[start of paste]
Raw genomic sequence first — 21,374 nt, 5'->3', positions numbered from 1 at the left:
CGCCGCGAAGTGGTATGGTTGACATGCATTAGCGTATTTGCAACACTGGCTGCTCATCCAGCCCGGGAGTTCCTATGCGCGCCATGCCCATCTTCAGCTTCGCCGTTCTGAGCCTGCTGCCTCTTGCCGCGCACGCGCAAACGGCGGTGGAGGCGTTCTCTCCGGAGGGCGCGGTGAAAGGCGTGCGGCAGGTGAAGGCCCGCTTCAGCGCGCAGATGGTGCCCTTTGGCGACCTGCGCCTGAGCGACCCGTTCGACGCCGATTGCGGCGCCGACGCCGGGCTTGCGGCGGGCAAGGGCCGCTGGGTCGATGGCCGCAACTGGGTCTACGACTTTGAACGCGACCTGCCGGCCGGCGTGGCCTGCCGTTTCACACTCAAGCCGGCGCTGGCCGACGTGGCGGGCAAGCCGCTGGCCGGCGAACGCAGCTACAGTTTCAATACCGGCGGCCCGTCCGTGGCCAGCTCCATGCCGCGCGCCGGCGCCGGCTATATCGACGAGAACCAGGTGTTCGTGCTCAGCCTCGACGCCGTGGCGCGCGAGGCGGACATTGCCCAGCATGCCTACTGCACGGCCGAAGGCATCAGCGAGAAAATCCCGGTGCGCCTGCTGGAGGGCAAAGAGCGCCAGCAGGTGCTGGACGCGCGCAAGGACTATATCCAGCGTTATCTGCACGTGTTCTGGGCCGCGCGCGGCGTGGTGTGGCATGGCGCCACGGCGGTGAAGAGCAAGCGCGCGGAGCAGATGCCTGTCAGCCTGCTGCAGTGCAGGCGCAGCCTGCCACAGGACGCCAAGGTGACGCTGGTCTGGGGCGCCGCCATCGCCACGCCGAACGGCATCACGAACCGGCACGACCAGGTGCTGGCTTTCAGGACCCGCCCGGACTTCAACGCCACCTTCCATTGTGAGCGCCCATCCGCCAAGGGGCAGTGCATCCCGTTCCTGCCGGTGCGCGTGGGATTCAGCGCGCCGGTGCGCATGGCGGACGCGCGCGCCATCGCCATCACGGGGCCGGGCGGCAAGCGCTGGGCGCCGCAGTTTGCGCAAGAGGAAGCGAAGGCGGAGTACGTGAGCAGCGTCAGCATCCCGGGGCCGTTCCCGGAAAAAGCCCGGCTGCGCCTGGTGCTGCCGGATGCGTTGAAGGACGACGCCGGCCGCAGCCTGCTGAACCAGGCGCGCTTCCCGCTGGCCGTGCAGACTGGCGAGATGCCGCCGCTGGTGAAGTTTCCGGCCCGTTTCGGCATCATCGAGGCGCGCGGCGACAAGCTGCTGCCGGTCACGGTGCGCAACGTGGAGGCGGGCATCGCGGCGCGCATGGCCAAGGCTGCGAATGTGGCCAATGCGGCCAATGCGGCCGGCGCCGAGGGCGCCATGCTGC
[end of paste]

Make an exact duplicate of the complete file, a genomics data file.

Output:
Raw genomic sequence first — 21,374 nt, 5'->3', positions numbered from 1 at the left:
CGCCGCGAAGTGGTATGGTTGACATGCATTAGCGTATTTGCAACACTGGCTGCTCATCCAGCCCGGGAGTTCCTATGCGCGCCATGCCCATCTTCAGCTTCGCCGTTCTGAGCCTGCTGCCTCTTGCCGCGCACGCGCAAACGGCGGTGGAGGCGTTCTCTCCGGAGGGCGCGGTGAAAGGCGTGCGGCAGGTGAAGGCCCGCTTCAGCGCGCAGATGGTGCCCTTTGGCGACCTGCGCCTGAGCGACCCGTTCGACGCCGATTGCGGCGCCGACGCCGGGCTTGCGGCGGGCAAGGGCCGCTGGGTCGATGGCCGCAACTGGGTCTACGACTTTGAACGCGACCTGCCGGCCGGCGTGGCCTGCCGTTTCACACTCAAGCCGGCGCTGGCCGACGTGGCGGGCAAGCCGCTGGCCGGCGAACGCAGCTACAGTTTCAATACCGGCGGCCCGTCCGTGGCCAGCTCCATGCCGCGCGCCGGCGCCGGCTATATCGACGAGAACCAGGTGTTCGTGCTCAGCCTCGACGCCGTGGCGCGCGAGGCGGACATTGCCCAGCATGCCTACTGCACGGCCGAAGGCATCAGCGAGAAAATCCCGGTGCGCCTGCTGGAGGGCAAAGAGCGCCAGCAGGTGCTGGACGCGCGCAAGGACTATATCCAGCGTTATCTGCACGTGTTCTGGGCCGCGCGCGGCGTGGTGTGGCATGGCGCCACGGCGGTGAAGAGCAAGCGCGCGGAGCAGATGCCTGTCAGCCTGCTGCAGTGCAGGCGCAGCCTGCCACAGGACGCCAAGGTGACGCTGGTCTGGGGCGCCGCCATCGCCACGCCGAACGGCATCACGAACCGGCACGACCAGGTGCTGGCTTTCAGGACCCGCCCGGACTTCAACGCCACCTTCCATTGTGAGCGCCCATCCGCCAAGGGGCAGTGCATCCCGTTCCTGCCGGTGCGCGTGGGATTCAGCGCGCCGGTGCGCATGGCGGACGCGCGCGCCATCGCCATCACGGGGCCGGGCGGCAAGCGCTGGGCGCCGCAGTTTGCGCAAGAGGAAGCGAAGGCGGAGTACGTGAGCAGCGTCAGCATCCCGGGGCCGTTCCCGGAAAAAGCCCGGCTGCGCCTGGTGCTGCCGGATGCGTTGAAGGACGACGCCGGCCGCAGCCTGCTGAACCAGGCGCGCTTCCCGCTGGCCGTGCAGACTGGCGAGATGCCGCCGCTGGTGAAGTTTCCGGCCCGTTTCGGCATCATCGAGGCGCGCGGCGACAAGCTGCTGCCGGTCACGGTGCGCAACGTGGAGGCGGGCATCGCGGCGCGCATGGCCAAGGCTGCGAATGTGGCCAATGCGGCCAATGCGGCCGGCGCCGAGGGCGCCATGCTGC